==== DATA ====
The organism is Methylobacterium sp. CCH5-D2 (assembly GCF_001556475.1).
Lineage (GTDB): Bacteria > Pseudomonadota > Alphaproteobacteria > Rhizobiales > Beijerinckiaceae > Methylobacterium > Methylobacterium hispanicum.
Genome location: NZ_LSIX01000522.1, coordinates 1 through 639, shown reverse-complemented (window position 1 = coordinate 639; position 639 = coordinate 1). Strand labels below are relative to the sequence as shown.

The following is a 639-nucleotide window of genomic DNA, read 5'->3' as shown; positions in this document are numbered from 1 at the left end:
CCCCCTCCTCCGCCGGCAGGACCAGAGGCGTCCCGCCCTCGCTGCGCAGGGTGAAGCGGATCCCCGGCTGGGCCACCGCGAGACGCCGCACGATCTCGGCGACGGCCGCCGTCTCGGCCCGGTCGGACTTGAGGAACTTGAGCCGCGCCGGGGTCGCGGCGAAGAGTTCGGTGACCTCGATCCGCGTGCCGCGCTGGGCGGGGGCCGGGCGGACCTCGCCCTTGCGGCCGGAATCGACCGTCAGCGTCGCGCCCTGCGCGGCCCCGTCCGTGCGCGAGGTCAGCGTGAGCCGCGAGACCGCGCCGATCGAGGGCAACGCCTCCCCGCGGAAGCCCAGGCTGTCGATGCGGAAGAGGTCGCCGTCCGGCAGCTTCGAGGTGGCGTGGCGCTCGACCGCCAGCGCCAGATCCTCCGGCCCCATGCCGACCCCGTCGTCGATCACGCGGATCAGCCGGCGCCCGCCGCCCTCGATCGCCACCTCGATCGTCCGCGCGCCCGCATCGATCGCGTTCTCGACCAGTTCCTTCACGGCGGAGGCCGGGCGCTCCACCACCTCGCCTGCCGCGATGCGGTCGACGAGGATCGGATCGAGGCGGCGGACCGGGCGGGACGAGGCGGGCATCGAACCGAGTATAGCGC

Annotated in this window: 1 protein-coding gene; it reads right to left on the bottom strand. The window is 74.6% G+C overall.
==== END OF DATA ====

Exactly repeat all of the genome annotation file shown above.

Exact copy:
The organism is Methylobacterium sp. CCH5-D2 (assembly GCF_001556475.1).
Lineage (GTDB): Bacteria > Pseudomonadota > Alphaproteobacteria > Rhizobiales > Beijerinckiaceae > Methylobacterium > Methylobacterium hispanicum.
Genome location: NZ_LSIX01000522.1, coordinates 1 through 639, shown reverse-complemented (window position 1 = coordinate 639; position 639 = coordinate 1). Strand labels below are relative to the sequence as shown.

The following is a 639-nucleotide window of genomic DNA, read 5'->3' as shown; positions in this document are numbered from 1 at the left end:
CCCCCTCCTCCGCCGGCAGGACCAGAGGCGTCCCGCCCTCGCTGCGCAGGGTGAAGCGGATCCCCGGCTGGGCCACCGCGAGACGCCGCACGATCTCGGCGACGGCCGCCGTCTCGGCCCGGTCGGACTTGAGGAACTTGAGCCGCGCCGGGGTCGCGGCGAAGAGTTCGGTGACCTCGATCCGCGTGCCGCGCTGGGCGGGGGCCGGGCGGACCTCGCCCTTGCGGCCGGAATCGACCGTCAGCGTCGCGCCCTGCGCGGCCCCGTCCGTGCGCGAGGTCAGCGTGAGCCGCGAGACCGCGCCGATCGAGGGCAACGCCTCCCCGCGGAAGCCCAGGCTGTCGATGCGGAAGAGGTCGCCGTCCGGCAGCTTCGAGGTGGCGTGGCGCTCGACCGCCAGCGCCAGATCCTCCGGCCCCATGCCGACCCCGTCGTCGATCACGCGGATCAGCCGGCGCCCGCCGCCCTCGATCGCCACCTCGATCGTCCGCGCGCCCGCATCGATCGCGTTCTCGACCAGTTCCTTCACGGCGGAGGCCGGGCGCTCCACCACCTCGCCTGCCGCGATGCGGTCGACGAGGATCGGATCGAGGCGGCGGACCGGGCGGGACGAGGCGGGCATCGAACCGAGTATAGCGC

Annotated in this window: 1 protein-coding gene; it reads right to left on the bottom strand. The window is 74.6% G+C overall.